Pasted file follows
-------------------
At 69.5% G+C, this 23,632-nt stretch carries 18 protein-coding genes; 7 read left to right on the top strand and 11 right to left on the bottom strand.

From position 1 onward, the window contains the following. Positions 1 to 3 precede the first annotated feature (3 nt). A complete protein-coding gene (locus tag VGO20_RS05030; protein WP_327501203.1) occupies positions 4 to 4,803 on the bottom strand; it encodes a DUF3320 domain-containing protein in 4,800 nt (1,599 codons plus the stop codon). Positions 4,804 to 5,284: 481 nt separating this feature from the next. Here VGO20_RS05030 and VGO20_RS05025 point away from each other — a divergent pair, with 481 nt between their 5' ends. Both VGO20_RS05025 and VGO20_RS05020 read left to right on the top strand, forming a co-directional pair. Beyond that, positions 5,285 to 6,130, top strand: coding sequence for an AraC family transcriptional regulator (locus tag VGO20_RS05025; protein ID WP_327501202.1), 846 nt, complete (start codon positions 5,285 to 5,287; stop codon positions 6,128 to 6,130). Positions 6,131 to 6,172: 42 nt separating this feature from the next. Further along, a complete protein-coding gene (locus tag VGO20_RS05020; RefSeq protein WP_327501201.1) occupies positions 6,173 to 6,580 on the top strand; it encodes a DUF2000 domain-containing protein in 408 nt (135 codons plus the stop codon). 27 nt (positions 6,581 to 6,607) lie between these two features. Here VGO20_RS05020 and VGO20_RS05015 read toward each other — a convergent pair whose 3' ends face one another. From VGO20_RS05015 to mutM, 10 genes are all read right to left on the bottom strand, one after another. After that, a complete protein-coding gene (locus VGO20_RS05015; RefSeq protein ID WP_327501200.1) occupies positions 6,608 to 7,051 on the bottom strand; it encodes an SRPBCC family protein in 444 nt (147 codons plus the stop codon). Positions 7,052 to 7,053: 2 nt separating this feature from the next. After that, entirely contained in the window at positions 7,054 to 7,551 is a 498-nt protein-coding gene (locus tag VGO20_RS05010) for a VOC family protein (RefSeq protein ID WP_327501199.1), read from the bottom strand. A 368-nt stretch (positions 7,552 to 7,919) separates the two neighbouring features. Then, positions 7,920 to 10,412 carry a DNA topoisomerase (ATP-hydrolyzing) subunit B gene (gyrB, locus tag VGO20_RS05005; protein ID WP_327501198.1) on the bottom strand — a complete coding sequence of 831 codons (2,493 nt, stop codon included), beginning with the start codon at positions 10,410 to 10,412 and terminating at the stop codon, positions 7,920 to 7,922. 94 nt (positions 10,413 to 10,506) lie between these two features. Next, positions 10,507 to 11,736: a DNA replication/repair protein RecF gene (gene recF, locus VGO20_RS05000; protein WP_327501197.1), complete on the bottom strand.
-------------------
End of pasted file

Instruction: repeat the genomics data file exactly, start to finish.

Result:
At 69.5% G+C, this 23,632-nt stretch carries 18 protein-coding genes; 7 read left to right on the top strand and 11 right to left on the bottom strand.

From position 1 onward, the window contains the following. Positions 1 to 3 precede the first annotated feature (3 nt). A complete protein-coding gene (locus tag VGO20_RS05030; protein WP_327501203.1) occupies positions 4 to 4,803 on the bottom strand; it encodes a DUF3320 domain-containing protein in 4,800 nt (1,599 codons plus the stop codon). Positions 4,804 to 5,284: 481 nt separating this feature from the next. Here VGO20_RS05030 and VGO20_RS05025 point away from each other — a divergent pair, with 481 nt between their 5' ends. Both VGO20_RS05025 and VGO20_RS05020 read left to right on the top strand, forming a co-directional pair. Beyond that, positions 5,285 to 6,130, top strand: coding sequence for an AraC family transcriptional regulator (locus tag VGO20_RS05025; protein ID WP_327501202.1), 846 nt, complete (start codon positions 5,285 to 5,287; stop codon positions 6,128 to 6,130). Positions 6,131 to 6,172: 42 nt separating this feature from the next. Further along, a complete protein-coding gene (locus tag VGO20_RS05020; RefSeq protein WP_327501201.1) occupies positions 6,173 to 6,580 on the top strand; it encodes a DUF2000 domain-containing protein in 408 nt (135 codons plus the stop codon). 27 nt (positions 6,581 to 6,607) lie between these two features. Here VGO20_RS05020 and VGO20_RS05015 read toward each other — a convergent pair whose 3' ends face one another. From VGO20_RS05015 to mutM, 10 genes are all read right to left on the bottom strand, one after another. After that, a complete protein-coding gene (locus VGO20_RS05015; RefSeq protein ID WP_327501200.1) occupies positions 6,608 to 7,051 on the bottom strand; it encodes an SRPBCC family protein in 444 nt (147 codons plus the stop codon). Positions 7,052 to 7,053: 2 nt separating this feature from the next. After that, entirely contained in the window at positions 7,054 to 7,551 is a 498-nt protein-coding gene (locus tag VGO20_RS05010) for a VOC family protein (RefSeq protein ID WP_327501199.1), read from the bottom strand. A 368-nt stretch (positions 7,552 to 7,919) separates the two neighbouring features. Then, positions 7,920 to 10,412 carry a DNA topoisomerase (ATP-hydrolyzing) subunit B gene (gyrB, locus tag VGO20_RS05005; protein ID WP_327501198.1) on the bottom strand — a complete coding sequence of 831 codons (2,493 nt, stop codon included), beginning with the start codon at positions 10,410 to 10,412 and terminating at the stop codon, positions 7,920 to 7,922. 94 nt (positions 10,413 to 10,506) lie between these two features. Next, positions 10,507 to 11,736: a DNA replication/repair protein RecF gene (gene recF, locus VGO20_RS05000; protein WP_327501197.1), complete on the bottom strand.